• 8. Figure 4: Does Insufficient Measurement Reduce Ability to Communicate Value? Do you feel that insufficient measurement reduces your marketing organization's ability to effectively communicate its value to the rest of the organization? Yes 76% No 24% 0% 10% 20% 30% 40% 50% 60% 70% 80% Once again, we looked to the distribution of responses (see Figure 5) for more information. Twenty-four percent of the respondents did not feel that their ability to communicate their value to the rest of the organization is reduced by insufficient measurement (responses that were excluded from the average given above). Yet, even with these responses included, the median perceived loss of ability to communicate is still 30% (half of the responses are higher than or equal to 30%). That is, half of all of the marketers believe their ability to effectively communicate their value to the rest of their organization is reduced by about a third. A quarter of respondents believe it is reduced by more than 50%! Figure 5: Perceived Reduced Ability to Communicate By what percentage does insufficient measurement reduce your team’s ability to effectively communicate its value to the rest of the organization? 6% 9% 23% Does not reduce 10 - 20% 10% 25 - 35% 40 - 50% 55 - 70% 18% 75 - 85% 17% 90 - 100% 17% Marketing Performance Measurement 5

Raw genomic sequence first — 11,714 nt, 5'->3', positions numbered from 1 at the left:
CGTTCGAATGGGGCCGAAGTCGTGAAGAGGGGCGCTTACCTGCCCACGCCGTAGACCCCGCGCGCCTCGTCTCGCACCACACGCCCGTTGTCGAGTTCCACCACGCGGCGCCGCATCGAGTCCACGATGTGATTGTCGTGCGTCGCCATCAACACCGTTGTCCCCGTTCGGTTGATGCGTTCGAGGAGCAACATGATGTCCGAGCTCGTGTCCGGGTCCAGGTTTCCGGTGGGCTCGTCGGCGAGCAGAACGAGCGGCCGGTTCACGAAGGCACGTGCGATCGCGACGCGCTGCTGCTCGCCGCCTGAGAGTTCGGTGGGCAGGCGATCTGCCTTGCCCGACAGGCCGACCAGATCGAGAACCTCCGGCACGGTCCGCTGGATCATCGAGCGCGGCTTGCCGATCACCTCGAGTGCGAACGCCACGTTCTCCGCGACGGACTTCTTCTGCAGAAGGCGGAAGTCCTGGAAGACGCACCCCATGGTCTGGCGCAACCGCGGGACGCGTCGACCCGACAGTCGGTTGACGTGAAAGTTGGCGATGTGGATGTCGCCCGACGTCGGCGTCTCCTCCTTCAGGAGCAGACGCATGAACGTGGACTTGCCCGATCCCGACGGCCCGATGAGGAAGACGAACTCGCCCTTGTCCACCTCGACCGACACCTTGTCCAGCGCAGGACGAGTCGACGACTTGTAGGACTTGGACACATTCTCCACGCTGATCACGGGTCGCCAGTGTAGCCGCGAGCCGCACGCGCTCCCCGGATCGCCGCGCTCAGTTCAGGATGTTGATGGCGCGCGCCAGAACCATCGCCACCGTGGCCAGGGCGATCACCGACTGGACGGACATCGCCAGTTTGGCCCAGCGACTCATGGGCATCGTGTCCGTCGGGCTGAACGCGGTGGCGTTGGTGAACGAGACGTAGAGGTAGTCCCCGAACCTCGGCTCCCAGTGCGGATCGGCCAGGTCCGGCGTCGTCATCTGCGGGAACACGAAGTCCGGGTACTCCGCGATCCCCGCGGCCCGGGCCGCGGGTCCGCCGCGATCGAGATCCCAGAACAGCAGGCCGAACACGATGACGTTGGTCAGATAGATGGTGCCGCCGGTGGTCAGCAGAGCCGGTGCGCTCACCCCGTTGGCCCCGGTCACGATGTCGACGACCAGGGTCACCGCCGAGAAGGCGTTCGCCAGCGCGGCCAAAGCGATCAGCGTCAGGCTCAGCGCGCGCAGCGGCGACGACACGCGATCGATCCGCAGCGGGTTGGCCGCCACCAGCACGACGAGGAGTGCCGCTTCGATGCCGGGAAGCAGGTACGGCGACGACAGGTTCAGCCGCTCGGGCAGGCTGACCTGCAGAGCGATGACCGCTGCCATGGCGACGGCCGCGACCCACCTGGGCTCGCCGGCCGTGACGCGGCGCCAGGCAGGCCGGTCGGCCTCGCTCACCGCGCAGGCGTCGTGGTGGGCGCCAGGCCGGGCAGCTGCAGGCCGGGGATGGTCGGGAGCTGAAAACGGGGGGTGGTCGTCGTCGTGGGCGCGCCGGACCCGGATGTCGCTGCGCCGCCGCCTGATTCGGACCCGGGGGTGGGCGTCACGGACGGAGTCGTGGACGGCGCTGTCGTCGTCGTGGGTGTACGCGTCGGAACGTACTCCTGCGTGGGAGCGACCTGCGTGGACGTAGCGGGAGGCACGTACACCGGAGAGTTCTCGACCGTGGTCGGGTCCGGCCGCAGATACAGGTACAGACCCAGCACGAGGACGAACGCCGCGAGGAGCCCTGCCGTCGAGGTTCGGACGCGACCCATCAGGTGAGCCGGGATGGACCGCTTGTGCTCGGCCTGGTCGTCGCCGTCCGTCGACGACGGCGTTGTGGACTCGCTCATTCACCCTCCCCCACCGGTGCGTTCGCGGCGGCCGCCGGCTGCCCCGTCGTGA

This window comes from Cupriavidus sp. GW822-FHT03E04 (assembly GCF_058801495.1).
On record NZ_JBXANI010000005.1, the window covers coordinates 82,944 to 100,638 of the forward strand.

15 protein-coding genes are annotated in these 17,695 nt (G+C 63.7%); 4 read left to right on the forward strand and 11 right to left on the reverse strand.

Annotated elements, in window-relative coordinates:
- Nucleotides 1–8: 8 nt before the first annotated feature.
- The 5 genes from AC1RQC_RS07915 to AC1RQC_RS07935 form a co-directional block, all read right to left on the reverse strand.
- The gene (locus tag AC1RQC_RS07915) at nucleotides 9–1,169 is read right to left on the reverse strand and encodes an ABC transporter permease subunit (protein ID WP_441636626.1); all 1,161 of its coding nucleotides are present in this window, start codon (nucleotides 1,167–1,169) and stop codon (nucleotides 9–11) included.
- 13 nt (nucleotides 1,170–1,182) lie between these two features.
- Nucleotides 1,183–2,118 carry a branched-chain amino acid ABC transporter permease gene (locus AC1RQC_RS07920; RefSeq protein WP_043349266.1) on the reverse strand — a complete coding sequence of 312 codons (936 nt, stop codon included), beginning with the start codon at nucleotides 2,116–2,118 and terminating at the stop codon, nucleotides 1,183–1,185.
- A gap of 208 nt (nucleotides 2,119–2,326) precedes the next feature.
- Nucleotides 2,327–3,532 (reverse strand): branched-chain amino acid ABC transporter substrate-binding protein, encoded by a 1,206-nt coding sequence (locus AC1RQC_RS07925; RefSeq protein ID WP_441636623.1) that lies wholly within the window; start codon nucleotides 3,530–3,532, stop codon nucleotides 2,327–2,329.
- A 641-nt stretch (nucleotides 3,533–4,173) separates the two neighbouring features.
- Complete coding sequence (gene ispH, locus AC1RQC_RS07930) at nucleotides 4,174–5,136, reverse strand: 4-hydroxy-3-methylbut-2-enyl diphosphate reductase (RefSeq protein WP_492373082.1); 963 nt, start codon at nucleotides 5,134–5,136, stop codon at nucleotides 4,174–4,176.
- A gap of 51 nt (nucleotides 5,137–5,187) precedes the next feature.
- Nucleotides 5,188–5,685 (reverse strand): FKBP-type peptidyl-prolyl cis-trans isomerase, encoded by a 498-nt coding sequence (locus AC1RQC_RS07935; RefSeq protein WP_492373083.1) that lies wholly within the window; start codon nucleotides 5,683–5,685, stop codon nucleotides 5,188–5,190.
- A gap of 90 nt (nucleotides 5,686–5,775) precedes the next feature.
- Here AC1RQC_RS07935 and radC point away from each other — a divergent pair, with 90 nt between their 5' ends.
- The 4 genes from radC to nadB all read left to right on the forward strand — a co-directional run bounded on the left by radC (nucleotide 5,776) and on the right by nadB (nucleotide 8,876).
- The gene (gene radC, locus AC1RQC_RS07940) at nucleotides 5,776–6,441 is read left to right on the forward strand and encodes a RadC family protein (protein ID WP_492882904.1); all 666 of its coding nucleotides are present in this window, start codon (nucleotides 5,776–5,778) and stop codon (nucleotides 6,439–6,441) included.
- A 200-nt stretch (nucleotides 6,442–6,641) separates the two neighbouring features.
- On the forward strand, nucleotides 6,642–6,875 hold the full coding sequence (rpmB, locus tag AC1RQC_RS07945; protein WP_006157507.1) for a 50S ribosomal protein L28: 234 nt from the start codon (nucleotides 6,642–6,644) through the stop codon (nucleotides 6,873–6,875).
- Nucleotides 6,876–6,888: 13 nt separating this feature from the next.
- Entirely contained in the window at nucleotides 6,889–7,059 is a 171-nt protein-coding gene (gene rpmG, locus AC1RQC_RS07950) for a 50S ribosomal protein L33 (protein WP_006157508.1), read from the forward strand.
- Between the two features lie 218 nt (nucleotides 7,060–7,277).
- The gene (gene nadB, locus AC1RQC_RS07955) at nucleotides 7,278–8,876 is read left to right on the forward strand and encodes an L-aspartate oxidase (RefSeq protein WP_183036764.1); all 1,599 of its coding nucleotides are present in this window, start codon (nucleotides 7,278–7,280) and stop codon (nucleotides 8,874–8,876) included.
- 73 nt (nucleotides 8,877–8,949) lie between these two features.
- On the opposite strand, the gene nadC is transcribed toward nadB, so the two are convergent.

• 9. MACRO AREAS OF MARKETING PERFORMANCE MEASUREMENT What do marketing organizations want to measure? BuyLine Research answers this with a view across nine top-level (or macro) areas of marketing performance measurement. The nine areas, listed alphabetically, are: Campaign effectiveness Campaign results Cost/benefit analysis Customer affinity Customer satisfaction Market share (versus competitors) Mind share (share of awareness) Program or campaign trends Wallet share (share of spending) Marketers were given the opportunity to add, through an Other entry, additional macro areas that require performance measurement. No respondent added other areas, confirming that this breakdown offers very complete coverage. Respondents identified all the areas covered by their current marketing automation portfolio (see Figure 6). More than half of the current portfolios of marketing automation software did not include cost/benefit analysis, campaign results, campaign effectiveness, or customer satisfaction capabilities. This reality is striking. It is no wonder that marketing is measurement-deprived. Marketers were then asked to identify up to three macro areas they wished their automation investments would cover (also shown in Figure 6). Campaign effectiveness, customer satisfaction, market share, and cost/benefit analysis were each identified by about a third of the respondents. Automation providers who heed this cry, placing higher emphasis on providing measurement capabilities (rather than churning out yet another feature/function checklist) can position themselves to reap the revenue and loyalty rewards. Notice, too, that the macro areas most often covered in current automation portfolios are also areas at the top of marketers’ wish lists. Consider how many organizations do not currently enjoy marketing automation products that cover the processes considered most important for performance measurement. These results bring to light at least part of the impetus for the continued spending increases in marketing automation across all marketing areas. (For more information, see the BuyLine Research report entitled Marketing Automation Market Trends 2008.) 6 Marketing Performance Measurement